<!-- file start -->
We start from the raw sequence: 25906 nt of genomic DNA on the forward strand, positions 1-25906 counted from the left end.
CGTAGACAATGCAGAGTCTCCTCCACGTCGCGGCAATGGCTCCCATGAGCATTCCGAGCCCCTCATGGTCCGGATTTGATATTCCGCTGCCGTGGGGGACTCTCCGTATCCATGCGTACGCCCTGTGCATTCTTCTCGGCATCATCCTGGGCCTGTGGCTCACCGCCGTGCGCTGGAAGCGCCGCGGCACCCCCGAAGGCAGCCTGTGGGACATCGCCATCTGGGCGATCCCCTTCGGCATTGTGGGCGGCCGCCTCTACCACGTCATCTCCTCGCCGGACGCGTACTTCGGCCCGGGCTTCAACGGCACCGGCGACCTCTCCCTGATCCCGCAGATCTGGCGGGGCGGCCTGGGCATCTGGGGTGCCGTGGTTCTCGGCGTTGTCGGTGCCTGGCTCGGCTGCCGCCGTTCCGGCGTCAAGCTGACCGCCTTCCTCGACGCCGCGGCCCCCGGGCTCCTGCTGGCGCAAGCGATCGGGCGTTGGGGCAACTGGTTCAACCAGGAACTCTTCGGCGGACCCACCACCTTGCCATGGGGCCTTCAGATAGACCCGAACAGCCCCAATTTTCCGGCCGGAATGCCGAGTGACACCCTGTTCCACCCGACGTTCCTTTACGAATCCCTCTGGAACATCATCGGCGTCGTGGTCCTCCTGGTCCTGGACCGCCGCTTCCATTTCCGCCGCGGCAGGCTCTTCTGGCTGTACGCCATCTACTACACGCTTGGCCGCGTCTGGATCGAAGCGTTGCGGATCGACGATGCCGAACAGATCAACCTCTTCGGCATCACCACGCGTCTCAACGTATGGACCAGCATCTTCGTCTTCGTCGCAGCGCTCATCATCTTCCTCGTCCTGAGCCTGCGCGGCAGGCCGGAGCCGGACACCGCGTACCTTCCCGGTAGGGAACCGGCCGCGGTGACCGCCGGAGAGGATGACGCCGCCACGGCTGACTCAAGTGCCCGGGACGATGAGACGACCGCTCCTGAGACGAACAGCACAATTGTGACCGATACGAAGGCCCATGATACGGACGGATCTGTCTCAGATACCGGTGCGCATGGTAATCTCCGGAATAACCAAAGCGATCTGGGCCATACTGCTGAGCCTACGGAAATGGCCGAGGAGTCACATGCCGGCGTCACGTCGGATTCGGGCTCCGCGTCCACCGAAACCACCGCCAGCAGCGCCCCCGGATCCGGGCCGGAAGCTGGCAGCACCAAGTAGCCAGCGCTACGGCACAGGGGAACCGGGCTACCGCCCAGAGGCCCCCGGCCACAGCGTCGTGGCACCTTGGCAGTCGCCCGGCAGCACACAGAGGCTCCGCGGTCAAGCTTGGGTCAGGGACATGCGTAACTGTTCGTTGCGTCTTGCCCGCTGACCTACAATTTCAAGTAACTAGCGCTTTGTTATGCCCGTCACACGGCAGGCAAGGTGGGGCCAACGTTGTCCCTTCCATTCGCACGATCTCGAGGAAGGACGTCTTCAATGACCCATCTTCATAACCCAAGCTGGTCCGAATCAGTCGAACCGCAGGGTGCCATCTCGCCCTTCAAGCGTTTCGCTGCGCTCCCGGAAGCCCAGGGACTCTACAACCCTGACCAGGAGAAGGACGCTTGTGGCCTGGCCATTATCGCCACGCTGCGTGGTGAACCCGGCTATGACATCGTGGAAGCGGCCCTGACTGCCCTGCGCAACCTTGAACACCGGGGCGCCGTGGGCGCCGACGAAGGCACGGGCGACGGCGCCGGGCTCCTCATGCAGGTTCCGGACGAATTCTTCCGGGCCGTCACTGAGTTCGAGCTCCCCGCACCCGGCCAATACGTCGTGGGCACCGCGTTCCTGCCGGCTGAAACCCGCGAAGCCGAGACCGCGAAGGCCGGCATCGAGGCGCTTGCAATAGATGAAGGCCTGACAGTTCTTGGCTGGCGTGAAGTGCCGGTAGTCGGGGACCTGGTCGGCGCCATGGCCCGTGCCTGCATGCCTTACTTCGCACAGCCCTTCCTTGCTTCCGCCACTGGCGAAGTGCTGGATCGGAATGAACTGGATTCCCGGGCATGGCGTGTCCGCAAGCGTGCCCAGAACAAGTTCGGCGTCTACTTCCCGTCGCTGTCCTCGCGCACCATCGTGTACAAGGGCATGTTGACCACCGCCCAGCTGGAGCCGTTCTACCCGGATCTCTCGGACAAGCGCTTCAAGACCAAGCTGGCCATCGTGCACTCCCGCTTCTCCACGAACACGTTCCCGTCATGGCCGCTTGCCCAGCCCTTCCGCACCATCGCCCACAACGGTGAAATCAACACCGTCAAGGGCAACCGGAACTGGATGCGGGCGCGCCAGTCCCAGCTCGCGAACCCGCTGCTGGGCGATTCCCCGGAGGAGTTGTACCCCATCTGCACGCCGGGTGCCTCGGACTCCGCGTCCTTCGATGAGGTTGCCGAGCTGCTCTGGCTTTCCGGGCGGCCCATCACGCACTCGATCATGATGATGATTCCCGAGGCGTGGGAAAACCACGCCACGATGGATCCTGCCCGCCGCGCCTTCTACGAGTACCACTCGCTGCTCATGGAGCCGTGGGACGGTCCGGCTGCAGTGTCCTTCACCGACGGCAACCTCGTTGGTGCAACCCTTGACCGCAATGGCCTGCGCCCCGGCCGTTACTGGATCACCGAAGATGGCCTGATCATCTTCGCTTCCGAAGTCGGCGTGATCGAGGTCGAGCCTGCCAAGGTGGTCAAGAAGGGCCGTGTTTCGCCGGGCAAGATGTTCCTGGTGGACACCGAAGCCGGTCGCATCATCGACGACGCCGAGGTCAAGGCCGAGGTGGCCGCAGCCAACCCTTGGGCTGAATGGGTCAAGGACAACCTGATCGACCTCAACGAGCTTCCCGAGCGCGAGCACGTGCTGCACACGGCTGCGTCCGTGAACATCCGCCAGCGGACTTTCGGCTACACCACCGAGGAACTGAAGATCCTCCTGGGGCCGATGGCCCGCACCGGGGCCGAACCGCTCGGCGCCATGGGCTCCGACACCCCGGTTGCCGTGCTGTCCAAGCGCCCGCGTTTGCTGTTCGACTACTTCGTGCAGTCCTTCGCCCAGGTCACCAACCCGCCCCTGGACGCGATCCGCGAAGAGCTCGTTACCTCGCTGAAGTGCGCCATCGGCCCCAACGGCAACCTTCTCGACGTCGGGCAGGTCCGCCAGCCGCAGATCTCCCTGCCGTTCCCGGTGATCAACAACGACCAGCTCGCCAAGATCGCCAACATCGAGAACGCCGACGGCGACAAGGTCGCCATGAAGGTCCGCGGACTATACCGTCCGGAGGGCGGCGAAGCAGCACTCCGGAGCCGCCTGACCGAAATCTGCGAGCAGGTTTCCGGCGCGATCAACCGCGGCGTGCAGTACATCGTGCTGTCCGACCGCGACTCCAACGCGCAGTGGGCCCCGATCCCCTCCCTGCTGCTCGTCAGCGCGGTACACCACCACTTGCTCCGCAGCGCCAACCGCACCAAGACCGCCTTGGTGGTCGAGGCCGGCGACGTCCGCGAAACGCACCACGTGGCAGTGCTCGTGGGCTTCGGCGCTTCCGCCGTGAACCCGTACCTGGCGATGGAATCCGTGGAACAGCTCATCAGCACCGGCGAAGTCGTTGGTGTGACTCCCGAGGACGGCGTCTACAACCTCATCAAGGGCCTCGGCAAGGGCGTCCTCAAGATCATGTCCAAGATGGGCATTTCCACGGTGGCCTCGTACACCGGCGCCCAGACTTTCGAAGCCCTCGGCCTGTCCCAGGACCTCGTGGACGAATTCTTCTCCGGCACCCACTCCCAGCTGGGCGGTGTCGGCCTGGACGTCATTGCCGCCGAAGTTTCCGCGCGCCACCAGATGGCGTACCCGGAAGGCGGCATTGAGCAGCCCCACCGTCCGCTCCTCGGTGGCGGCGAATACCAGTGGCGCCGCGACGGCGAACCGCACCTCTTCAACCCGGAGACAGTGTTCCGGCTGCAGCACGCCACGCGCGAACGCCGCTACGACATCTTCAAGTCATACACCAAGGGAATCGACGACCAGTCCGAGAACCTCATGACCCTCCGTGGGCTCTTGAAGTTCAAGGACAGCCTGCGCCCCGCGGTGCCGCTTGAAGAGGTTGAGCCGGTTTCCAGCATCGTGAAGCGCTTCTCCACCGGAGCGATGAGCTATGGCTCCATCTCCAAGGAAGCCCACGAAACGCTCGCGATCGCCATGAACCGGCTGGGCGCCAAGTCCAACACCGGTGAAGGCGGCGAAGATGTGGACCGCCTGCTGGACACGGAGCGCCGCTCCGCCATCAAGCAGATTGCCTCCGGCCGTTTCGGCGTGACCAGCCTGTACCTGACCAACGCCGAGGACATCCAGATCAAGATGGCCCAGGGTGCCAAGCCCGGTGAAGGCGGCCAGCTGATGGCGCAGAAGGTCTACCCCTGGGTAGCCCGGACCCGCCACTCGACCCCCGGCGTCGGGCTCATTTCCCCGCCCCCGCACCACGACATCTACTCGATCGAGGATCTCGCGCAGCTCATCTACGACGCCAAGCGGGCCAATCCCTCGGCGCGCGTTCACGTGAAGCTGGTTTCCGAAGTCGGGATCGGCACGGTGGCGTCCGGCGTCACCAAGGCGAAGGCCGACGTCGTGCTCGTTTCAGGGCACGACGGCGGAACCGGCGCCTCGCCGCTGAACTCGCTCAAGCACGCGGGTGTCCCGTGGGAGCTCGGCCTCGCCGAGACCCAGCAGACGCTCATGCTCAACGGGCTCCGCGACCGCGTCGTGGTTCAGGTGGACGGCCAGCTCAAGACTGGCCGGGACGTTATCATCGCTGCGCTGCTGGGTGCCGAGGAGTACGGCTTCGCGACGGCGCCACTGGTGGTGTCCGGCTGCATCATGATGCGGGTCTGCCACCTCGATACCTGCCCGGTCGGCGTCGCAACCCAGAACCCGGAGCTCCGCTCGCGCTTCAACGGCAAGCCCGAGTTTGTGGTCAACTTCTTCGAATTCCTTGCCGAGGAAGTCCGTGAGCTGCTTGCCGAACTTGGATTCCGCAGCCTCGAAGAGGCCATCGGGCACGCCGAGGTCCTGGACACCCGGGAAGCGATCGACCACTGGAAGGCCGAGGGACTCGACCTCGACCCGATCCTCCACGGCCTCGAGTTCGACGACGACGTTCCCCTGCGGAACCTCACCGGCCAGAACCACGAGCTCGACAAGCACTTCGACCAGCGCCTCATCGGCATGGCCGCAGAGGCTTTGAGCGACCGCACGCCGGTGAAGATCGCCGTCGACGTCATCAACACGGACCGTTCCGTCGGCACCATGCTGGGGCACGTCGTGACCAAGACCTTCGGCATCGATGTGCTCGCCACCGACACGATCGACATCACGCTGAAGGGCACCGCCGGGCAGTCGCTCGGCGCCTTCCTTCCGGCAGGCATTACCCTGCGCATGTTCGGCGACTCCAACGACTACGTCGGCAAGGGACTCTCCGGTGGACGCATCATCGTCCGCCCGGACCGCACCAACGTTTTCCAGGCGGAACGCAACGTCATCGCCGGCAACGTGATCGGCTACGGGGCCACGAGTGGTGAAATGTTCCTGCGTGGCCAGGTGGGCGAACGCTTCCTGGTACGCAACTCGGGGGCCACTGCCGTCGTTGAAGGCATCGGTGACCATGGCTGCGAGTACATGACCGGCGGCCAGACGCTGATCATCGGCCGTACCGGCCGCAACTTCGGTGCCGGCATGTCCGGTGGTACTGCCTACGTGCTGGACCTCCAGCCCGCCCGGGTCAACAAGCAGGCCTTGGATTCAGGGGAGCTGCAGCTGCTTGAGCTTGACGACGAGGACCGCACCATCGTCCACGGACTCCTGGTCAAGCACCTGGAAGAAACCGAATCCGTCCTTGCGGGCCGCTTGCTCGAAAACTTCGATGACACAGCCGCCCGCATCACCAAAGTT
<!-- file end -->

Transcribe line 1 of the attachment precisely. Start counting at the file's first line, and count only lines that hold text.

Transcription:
We start from the raw sequence: 25906 nt of genomic DNA on the forward strand, positions 1-25906 counted from the left end.